Tag Archives: Dracula

It’s Alive Proves Good Things Do End in -eum

At this point, my fascination with the Universal Monsters has gone on longer than the actual active period of the Monsters* so I’ve read and absorbed just about all the available information about them. So walking into It’s Alive!, an exhibit of “classic horror and sci-fi movie posters from the Kirk Hammett collection” at the Peabody Essex Museum in Salem, MA, I fully expected this to be a simple repacking of the same information I’ve already seen a thousand times.

However, though I know all of these stories and I’ve seen most of these images (though there was a foreign Frankenstein poster I’d never seen), seeing them in a physical space at their original size was something I wasn’t prepared for. I’d seen these images on paper or in pixels; seeing them like this was like taking a walk through my mind and getting to see how all the dots connect.

The exhibit is arranged by theme, with attention paid to chronology, but it jumps the timeline where it will strengthen the connection. I wouldn’t have been able to draw a line between the 1921 Hamlet and 1931 Dracula myself, but by linking the design of the posters, this exhibit has made it so I’ll always think of one when I think of the other.

There are a couple of props—the outfit Boris Karloff wore in the Black Cat, Lugosi’s White Zombie suit, a Wolf Man test mask—but if there is one thing I think everyone should see, it would be the Basil Gogos originals on display. Those covers for Famous Monsters of Filmland are about as famous as pictures of the actual actors, so much so that it’s easy to forget they’re actual paintings, not some clever Photoshop filter. I found myself planted inches away from a Basil Gogos painting of Boris Karloff as Im-Ho-Tep, staring at the brush strokes and chunky swaths of paint for way longer than I’d like to admit. And once you get bored of that, there’s a couple Frank Frazetta originals to stare at too.

Kirk Hammett himself is represented by a display of his Monster themed guitars, along with a nice video package about what all this Monster memorabilia means to him. I wish the guitars were available to play, but I can understand why the museum doesn’t let random jackasses butcher the “Fade to Black” solo while other patrons are trying to study a Strickfaden machine in peace.

Even without the ability to shred I was having so much fun I didn’t even stop to “well, actually…” the guy who said he saw London After Midnight. Being so enthralled that I don’t start spouting off about classic horror is the highest recommendation I can give.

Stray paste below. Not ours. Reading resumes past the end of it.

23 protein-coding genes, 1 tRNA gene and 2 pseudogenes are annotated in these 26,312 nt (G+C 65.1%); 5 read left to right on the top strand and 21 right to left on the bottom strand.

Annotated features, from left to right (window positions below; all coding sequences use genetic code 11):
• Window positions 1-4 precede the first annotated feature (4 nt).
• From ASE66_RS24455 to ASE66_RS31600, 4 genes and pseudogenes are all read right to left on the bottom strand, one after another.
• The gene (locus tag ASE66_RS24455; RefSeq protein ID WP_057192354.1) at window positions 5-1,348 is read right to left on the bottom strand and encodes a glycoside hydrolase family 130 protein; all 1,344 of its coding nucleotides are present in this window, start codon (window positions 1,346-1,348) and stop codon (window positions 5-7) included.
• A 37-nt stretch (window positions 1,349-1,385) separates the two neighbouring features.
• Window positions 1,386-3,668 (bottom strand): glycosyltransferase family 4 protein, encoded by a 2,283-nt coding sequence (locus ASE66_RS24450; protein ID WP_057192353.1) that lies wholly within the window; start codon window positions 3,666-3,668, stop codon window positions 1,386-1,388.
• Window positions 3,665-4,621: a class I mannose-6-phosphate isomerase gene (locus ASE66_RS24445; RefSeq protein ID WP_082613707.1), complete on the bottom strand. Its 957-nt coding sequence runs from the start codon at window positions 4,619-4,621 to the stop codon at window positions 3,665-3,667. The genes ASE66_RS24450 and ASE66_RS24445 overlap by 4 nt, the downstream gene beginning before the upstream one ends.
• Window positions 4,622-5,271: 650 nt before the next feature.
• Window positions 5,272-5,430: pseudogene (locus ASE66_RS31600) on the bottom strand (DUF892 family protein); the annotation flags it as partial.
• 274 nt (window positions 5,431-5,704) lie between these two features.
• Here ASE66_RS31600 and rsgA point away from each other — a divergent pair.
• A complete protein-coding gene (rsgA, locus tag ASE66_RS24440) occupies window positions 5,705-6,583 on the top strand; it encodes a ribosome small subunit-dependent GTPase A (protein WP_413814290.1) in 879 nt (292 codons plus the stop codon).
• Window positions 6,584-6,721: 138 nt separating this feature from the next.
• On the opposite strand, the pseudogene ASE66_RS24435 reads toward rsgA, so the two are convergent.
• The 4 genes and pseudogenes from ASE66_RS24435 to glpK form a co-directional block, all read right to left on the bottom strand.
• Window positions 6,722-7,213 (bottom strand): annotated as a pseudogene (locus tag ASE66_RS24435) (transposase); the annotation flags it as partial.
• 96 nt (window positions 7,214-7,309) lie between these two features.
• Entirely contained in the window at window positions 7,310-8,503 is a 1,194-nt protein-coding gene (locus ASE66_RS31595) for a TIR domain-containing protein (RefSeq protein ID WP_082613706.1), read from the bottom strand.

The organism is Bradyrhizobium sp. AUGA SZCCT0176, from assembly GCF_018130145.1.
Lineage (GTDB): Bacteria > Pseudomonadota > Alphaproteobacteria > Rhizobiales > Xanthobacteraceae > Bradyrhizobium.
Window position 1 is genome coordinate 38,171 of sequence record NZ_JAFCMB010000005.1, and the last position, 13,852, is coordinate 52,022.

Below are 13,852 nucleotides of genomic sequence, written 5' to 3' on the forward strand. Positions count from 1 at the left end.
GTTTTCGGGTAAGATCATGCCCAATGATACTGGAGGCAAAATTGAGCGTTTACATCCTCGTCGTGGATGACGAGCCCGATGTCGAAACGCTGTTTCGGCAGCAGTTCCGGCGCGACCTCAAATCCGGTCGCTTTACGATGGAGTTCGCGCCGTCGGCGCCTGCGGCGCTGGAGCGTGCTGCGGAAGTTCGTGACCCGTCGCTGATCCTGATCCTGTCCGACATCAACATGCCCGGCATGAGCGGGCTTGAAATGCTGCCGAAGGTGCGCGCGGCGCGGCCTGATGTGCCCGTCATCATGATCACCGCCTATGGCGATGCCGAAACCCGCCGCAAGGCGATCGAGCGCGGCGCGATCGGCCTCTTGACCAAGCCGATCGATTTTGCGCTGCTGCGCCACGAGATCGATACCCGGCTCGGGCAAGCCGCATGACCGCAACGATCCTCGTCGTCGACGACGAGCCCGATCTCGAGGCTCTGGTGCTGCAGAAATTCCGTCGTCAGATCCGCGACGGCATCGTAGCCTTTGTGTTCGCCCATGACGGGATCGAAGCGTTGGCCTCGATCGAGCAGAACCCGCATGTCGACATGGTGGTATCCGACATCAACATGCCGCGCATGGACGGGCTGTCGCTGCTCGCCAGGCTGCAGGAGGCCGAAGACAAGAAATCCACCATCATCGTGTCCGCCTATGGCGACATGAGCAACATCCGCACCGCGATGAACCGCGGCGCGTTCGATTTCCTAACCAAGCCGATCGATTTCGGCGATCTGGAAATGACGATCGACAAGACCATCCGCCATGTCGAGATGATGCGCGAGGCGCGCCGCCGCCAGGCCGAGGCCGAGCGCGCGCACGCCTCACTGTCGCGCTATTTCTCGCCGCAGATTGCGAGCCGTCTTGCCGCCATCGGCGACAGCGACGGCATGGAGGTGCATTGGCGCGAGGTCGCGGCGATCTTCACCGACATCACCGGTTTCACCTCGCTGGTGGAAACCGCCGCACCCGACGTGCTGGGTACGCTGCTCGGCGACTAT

*For the record, I consider Dracula through Abbott and Costello Meet Frankensein (1931-1948) to be the active period, though that doesn’t mean outliers like Lon Chaney’s Phantom or the Creature from the Black Lagoon don’t count as Universal Monsters.

Genetic Decree – A Death Metal Song About Cystic Fibrosis (video)

Most songs about disease don’t reflect the experience of the disease. Instead, they’re packed full of maudlin sentiments designed to drop a tear from your eye on the car ride home from the supermarket. I can’t speak for all diseases, but neither one of mine came with a soaring string section.

Sure, there’s a bittersweet beauty to the frailty of life, but in an age where people cry at beer commercials, that button is too easy to push. It’s time for a new approach.

Cystic Fibrosis makes it possible to drown in your own mucus. If you get sick enough, they harvest lungs from the dead to replace yours. Cystic Fibrosis is brutal. It requires brutal music.

So, here’s a death metal song I wrote about CF (technically, it’s blackened death thrash, but let’s not split hairs here). Even if you don’t like Death Metal, you should watch the video, because I made a lot of people—Producer and Arbiter of Taste Bekka Wrynn, Director Walter Forbes and Script Doctor/Key Grip Thomas Forbes—work on it for nothing but pizza rolls. Plus, you can see me stab myself!

You can download the track at https://allhallowsevil.bandcamp.com/track/genetic-decree. It’s a pay what you want download. Anything you can throw in the hat would really help out.

Silence, Dread and Frankenstein

Allow me to present my qualifications.

Allow me to present my qualifications.

Any talk of whether or not Universal’s 1931 production of Frankenstein horrified audiences of the time is mostly speculation at this point—speculation surely tainted by Universal’s press department—but judging by what the censor boards did to it, someone, somewhere was fucking terrified. That somewhere was probably Kansas City, whose censor board cut the most, effectively halving the already brisk running time of 71 minutes. Continue reading

How Hometown Buffet Compares to Having a Disease

This is exactly how I remember eating at Hometown Buffet.

This is exactly how I remember eating at Hometown Buffet.

When the New York Times asked mountaineer Gregory Mallory why he wanted to climb Mount Everest, he famously replied “Because it’s there.” If they were to ask me why I used to eat at Hometown Buffet so often, my reply would be similar.

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